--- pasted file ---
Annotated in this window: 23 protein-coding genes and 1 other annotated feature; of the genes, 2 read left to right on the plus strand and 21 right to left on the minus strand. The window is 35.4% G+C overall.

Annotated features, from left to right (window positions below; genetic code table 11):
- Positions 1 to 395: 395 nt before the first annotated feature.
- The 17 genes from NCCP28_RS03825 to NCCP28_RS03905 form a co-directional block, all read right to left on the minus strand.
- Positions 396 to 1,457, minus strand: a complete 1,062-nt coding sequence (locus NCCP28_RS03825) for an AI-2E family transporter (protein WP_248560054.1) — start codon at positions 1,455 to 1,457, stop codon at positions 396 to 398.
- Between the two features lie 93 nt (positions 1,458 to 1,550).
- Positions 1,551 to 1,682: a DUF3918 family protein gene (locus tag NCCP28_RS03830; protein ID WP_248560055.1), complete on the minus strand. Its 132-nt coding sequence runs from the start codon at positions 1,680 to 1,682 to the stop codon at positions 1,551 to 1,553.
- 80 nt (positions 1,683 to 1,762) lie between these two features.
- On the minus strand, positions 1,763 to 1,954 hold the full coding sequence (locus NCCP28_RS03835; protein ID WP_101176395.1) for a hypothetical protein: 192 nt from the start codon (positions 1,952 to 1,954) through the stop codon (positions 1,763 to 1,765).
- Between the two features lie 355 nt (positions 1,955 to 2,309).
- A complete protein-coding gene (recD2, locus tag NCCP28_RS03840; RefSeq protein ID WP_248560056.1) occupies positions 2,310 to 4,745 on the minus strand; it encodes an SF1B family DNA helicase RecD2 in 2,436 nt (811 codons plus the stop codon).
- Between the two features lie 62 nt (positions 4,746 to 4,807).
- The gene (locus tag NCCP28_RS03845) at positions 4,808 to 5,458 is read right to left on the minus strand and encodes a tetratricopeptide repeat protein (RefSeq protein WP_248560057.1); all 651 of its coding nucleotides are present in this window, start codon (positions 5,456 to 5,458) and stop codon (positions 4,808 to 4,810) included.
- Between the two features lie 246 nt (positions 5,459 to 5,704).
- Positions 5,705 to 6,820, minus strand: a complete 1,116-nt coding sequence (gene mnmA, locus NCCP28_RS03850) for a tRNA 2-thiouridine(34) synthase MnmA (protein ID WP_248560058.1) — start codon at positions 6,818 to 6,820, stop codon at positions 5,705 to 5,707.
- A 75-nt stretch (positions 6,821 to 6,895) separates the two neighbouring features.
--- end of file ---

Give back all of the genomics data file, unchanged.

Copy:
Annotated in this window: 23 protein-coding genes and 1 other annotated feature; of the genes, 2 read left to right on the plus strand and 21 right to left on the minus strand. The window is 35.4% G+C overall.

Annotated features, from left to right (window positions below; genetic code table 11):
- Positions 1 to 395: 395 nt before the first annotated feature.
- The 17 genes from NCCP28_RS03825 to NCCP28_RS03905 form a co-directional block, all read right to left on the minus strand.
- Positions 396 to 1,457, minus strand: a complete 1,062-nt coding sequence (locus NCCP28_RS03825) for an AI-2E family transporter (protein WP_248560054.1) — start codon at positions 1,455 to 1,457, stop codon at positions 396 to 398.
- Between the two features lie 93 nt (positions 1,458 to 1,550).
- Positions 1,551 to 1,682: a DUF3918 family protein gene (locus tag NCCP28_RS03830; protein ID WP_248560055.1), complete on the minus strand. Its 132-nt coding sequence runs from the start codon at positions 1,680 to 1,682 to the stop codon at positions 1,551 to 1,553.
- 80 nt (positions 1,683 to 1,762) lie between these two features.
- On the minus strand, positions 1,763 to 1,954 hold the full coding sequence (locus NCCP28_RS03835; protein ID WP_101176395.1) for a hypothetical protein: 192 nt from the start codon (positions 1,952 to 1,954) through the stop codon (positions 1,763 to 1,765).
- Between the two features lie 355 nt (positions 1,955 to 2,309).
- A complete protein-coding gene (recD2, locus tag NCCP28_RS03840; RefSeq protein ID WP_248560056.1) occupies positions 2,310 to 4,745 on the minus strand; it encodes an SF1B family DNA helicase RecD2 in 2,436 nt (811 codons plus the stop codon).
- Between the two features lie 62 nt (positions 4,746 to 4,807).
- The gene (locus tag NCCP28_RS03845) at positions 4,808 to 5,458 is read right to left on the minus strand and encodes a tetratricopeptide repeat protein (RefSeq protein WP_248560057.1); all 651 of its coding nucleotides are present in this window, start codon (positions 5,456 to 5,458) and stop codon (positions 4,808 to 4,810) included.
- Between the two features lie 246 nt (positions 5,459 to 5,704).
- Positions 5,705 to 6,820, minus strand: a complete 1,116-nt coding sequence (gene mnmA, locus NCCP28_RS03850) for a tRNA 2-thiouridine(34) synthase MnmA (protein ID WP_248560058.1) — start codon at positions 6,818 to 6,820, stop codon at positions 5,705 to 5,707.
- A 75-nt stretch (positions 6,821 to 6,895) separates the two neighbouring features.